When a penniless Good Samaritan thwarted two San Diego brothers during their ghoulish game of using homeless humans as paintball targets, they allegedly went hunting for payback.
They got it in spades.
Austin Mostrong, 20, along with his cheerleading girlfriend Hailey Suder, 18, and younger brother Preston, 19, gathered at around 5:15 p.m. on April 24 and allegedly tracked down 50-year-old grandfather George Lowery to the Santee, California, encampment where he and his wife, Penny, had sheltered for years, according to friends and authorities.
Lowery had already beaten pancreatic cancer but on this night he couldn’t fend off the fiends, who prosecutors say used “fists and feet” to brutally beat and hog-tie him, before forsaking him to rot in the woods.
His dear wife Penny eventually found her bound and injured husband under a piece of wood.
“I seen a piece of plywood that goes to where we stay,” Penny Lowery told NBC 7. “I heard gurgling. When I picked it up he was gurgling for his life.”
According to his widow, the Mostrong brothers were miffed because four days earlier, Austin had been caught accosting two men whom Lowery was trying to protect from being shot with a paintball gun.
“They were shooting him with a paintball gun. My husband took the paintball gun from him,” Penny Lowery told NBC 7 back in April, one day after pulling the plug on her husband’s life support.
“I know he was doing what George always does: sticking up for the underdog,” a close family friend, Ashley Ballum, told The Daily Beast.
“Like he was telling them, ‘What did we do to you? There’s no reason to fight over anything!’
“He only wanted peace.”
Why Austin Mostrong was walking free to begin with is hard to comprehend. The elder Mostrong brother had been busted on April 20 for another assault charge, although details of that arrest remain murky.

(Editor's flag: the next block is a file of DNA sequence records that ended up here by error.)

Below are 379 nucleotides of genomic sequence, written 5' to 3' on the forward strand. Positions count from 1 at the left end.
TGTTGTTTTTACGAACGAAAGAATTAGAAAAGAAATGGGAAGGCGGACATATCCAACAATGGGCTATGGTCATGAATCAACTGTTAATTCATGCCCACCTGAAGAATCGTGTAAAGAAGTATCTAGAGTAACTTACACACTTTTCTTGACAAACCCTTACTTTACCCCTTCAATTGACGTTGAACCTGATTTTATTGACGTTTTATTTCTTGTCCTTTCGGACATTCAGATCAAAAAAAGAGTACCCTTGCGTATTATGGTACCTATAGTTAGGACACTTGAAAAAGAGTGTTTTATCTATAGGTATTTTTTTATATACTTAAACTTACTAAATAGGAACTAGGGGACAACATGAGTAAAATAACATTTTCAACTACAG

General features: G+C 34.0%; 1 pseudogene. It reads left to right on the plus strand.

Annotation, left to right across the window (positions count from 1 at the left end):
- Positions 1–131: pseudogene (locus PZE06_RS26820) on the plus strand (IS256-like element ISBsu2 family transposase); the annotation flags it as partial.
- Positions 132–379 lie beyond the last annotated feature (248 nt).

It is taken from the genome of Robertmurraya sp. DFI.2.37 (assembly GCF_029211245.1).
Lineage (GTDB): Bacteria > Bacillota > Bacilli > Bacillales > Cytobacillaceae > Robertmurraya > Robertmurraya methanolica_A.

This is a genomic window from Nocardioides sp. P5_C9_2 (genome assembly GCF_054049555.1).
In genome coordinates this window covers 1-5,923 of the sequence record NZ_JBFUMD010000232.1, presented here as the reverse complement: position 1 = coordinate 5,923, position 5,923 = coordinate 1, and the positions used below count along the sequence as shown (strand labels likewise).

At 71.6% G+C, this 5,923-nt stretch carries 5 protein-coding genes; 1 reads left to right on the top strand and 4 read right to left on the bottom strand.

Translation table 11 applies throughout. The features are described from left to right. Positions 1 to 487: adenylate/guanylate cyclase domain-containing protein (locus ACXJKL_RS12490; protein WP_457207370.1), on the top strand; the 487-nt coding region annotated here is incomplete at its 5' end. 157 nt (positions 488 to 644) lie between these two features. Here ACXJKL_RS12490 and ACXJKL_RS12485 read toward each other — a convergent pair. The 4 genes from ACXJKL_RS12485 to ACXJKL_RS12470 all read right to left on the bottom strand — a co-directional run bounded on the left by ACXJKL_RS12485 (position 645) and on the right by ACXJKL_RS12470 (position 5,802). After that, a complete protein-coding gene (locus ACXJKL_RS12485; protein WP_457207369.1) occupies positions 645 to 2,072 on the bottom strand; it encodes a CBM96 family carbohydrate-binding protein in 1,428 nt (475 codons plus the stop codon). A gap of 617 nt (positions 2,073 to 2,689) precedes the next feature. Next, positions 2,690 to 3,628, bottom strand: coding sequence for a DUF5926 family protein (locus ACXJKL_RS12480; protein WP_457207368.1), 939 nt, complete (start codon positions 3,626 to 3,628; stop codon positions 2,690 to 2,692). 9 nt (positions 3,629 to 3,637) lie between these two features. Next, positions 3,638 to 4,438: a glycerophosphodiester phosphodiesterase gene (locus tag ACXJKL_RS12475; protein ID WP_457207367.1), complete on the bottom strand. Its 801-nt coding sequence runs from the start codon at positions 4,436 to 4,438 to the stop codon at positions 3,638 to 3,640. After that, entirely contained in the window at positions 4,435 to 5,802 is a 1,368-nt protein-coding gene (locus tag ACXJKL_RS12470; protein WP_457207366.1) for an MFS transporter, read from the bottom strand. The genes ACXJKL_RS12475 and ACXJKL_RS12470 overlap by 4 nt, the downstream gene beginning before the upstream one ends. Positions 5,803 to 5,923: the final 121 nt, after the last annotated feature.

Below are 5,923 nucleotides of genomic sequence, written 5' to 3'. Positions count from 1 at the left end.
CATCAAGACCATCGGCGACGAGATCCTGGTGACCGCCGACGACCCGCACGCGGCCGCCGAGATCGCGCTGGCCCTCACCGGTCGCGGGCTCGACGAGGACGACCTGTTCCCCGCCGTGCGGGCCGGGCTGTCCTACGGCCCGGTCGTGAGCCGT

A San Diego District Attorney spokeswoman refused to provide The Daily Beast with the time or location of the earlier assault incident that involved two male victims.
One thing is certain: Mostrong copped a guilty plea to three misdemeanors and skated out of court, only on the hook to serve three years’ probation and to pay a fine and complete 10 hours of community service.
At some point, deputies say they were able to place the brothers and cheerleader Hailey Suder at the rural crime scene along the San Diego River where Lowery was beaten to a pulp and where detectives say he suffered from “severe trauma to his upper body.”
Penny Lowery was able to get help to shuttle her husband, who was barely breathing, to a local hospital.
But Lowery’s daughter, his “baby girl” Katey Torres, arrived too late.
She wrote on Facebook that she learned about the attack on her dad after speaking to her older brother around 6 p.m. on April 24. “‘George was beat up. you need to go get penny and take her to go see him at the hospital’... I drove up to go get penny and the whole road was blocked off and taped off with crime scene tape cop cars and cops and detectives everywhere you look and I yelled down the street to the cops and started to cry ‘is this all for my dad???’” the daughter posted on her page.